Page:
• editor@katamerismou.com

Summarized and Reviewed by Tuomo Läntelä

Summarized and Reviewed by Tuomo Läntelä

Secrets of Broken Pottery: Seeing the Great Potter — Being Seen by Him, by Heidi McKendrick. Katamerismoú Publishing, 2021. 520 pages. Reviewed by Tuomo Läntelä.

Secrets of Broken Pottery: Seeing the Great Potter — Being Seen by Him, by Heidi McKendrick echoes the loving heartbeat of the Good Shepherd, the Great Potter Himself. Ultimately, the Great Potter will do away with all suffering, pain, and injustice. Meanwhile, bad things can happen to anyone and we may find ourselves sitting on the ashes of our broken pottery and burned dreams. The author argues that no matter what the reason for our broken clay pottery is, the Great Potter does not only allow it, but He is aware of it and remains in control. This is demonstrated in the lives of several biblical characters who were mistreated, humiliated, betrayed, and left alone just like any of us. Just like them, if we destroy our pottery by ourselves, it does not lessen His love and care. If our pottery is smashed by others – intentionally or unintentionally, the Great Potter will seek every piece of it, place them on His table and make all new by His creative love and care.

McKendrick carries the biblical examples even deeper. She underlines the unconditional love of the Great Potter as she reveals how sometimes the great names and heroes of the Bible, such as Abraham, Jacob, and David, are the ones smashing their neighbor’s pottery. The Great Potter does not forsake them, as they surely would deserve, but brings out His glory in their lives – even if we are faithless, He remains faithful.

The way the author analyzes the biblical characters’ behavior and feelings is overwhelmingly impressive and unique. The reader finds it easy to empathize with Mary the mother of Jesus as she helplessly watches the soldiers beating her son, and with the adulterous woman who hears no condemnation from Jesus, and with the woman who is liberated as she weeps at the feet of Jesus and with Peter who denies Jesus and is forgiven and with Paul, the pharisee, as he meets the Great Potter on the road to Damascus. The goodness and grace of the omnipotent Great Potter reaches the reader’s own broken pottery as he identifies with the biblical characters.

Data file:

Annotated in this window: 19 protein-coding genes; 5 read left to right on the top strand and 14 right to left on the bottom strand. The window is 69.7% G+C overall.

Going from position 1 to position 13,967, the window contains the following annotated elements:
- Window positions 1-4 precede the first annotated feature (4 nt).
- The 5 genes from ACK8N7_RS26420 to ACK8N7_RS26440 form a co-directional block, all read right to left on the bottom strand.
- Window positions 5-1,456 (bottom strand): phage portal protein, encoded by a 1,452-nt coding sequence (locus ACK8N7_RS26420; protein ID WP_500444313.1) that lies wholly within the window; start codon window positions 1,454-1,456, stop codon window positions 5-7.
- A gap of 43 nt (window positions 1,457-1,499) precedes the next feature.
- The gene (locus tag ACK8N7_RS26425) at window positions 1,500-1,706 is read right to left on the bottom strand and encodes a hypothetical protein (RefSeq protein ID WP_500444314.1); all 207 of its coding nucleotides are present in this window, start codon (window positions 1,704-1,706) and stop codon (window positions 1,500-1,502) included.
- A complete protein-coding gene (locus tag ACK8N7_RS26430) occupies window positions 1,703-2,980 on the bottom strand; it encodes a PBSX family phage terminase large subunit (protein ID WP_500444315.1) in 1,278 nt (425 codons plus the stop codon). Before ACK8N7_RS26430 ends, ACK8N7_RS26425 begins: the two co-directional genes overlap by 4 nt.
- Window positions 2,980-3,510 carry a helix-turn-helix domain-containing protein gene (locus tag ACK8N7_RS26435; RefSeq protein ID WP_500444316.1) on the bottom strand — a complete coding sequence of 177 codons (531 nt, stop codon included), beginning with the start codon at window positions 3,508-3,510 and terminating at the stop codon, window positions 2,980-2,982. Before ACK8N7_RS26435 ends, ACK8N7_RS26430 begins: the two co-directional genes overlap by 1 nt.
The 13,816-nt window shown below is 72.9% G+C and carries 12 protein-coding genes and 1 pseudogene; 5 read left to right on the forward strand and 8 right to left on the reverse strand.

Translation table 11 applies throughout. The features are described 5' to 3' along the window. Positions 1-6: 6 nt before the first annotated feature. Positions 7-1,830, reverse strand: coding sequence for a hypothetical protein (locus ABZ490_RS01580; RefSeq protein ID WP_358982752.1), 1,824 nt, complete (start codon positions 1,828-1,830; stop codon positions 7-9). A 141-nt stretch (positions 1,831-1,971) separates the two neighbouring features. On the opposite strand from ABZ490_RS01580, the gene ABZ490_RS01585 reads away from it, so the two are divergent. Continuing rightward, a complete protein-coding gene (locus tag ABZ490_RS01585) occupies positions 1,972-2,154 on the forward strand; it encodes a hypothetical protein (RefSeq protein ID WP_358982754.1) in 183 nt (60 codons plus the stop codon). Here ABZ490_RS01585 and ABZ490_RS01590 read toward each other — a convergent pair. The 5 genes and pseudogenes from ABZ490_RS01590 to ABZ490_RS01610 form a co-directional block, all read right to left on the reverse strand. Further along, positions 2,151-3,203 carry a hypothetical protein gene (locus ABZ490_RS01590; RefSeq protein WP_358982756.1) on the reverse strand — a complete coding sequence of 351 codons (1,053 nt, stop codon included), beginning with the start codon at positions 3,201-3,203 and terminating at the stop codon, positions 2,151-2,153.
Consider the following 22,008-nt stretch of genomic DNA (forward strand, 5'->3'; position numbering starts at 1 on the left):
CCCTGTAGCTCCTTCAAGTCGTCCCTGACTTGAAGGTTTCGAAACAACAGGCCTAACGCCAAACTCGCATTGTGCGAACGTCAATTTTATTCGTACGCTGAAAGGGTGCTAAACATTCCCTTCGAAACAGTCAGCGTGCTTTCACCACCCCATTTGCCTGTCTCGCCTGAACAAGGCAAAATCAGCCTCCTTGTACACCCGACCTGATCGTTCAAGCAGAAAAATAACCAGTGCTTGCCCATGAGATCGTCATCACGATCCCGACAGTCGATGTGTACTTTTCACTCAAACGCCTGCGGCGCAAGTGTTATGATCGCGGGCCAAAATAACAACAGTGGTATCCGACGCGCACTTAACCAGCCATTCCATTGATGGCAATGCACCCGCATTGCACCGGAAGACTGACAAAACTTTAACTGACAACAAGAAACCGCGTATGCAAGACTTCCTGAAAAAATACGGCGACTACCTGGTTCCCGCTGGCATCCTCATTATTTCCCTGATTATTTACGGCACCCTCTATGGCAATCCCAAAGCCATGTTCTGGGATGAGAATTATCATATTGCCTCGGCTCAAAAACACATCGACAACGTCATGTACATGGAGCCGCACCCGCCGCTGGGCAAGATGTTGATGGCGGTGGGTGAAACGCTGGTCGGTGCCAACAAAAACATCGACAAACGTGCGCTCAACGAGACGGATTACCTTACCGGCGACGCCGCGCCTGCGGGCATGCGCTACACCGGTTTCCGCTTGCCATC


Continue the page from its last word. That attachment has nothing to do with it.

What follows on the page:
Heidi McKendrick invites her readers to the path of spiritual discovery, growth, and healing by sharing twenty secrets of broken potteries. Reading the lines of the book is like sitting on the Great Potter’s lap and listening to His calming voice as He unveils the treasure, we all carry within us – the loving, caring, and gracious Great Potter himself. He accepts us as we are. Even if it doesn’t always feel like it, we are His children and He is in control all the way until our pottery will be whole forever.

The book is a unique integration of theological and therapeutic expertise and professionalism with a clear and empowering message. The author shares apostle Paul’s concern about the legalistic influencers in the church and invites the sun of grace shine upon the reader’s broken pottery. It is like studying the second chapter of Colossians at the school of the Great Potter.

It is my pleasure to recommend the book to every Christian who feels like a broken pottery – and who doesn’t? The book is a rich source and an excellent study material for pastoral counselling and Bible schools.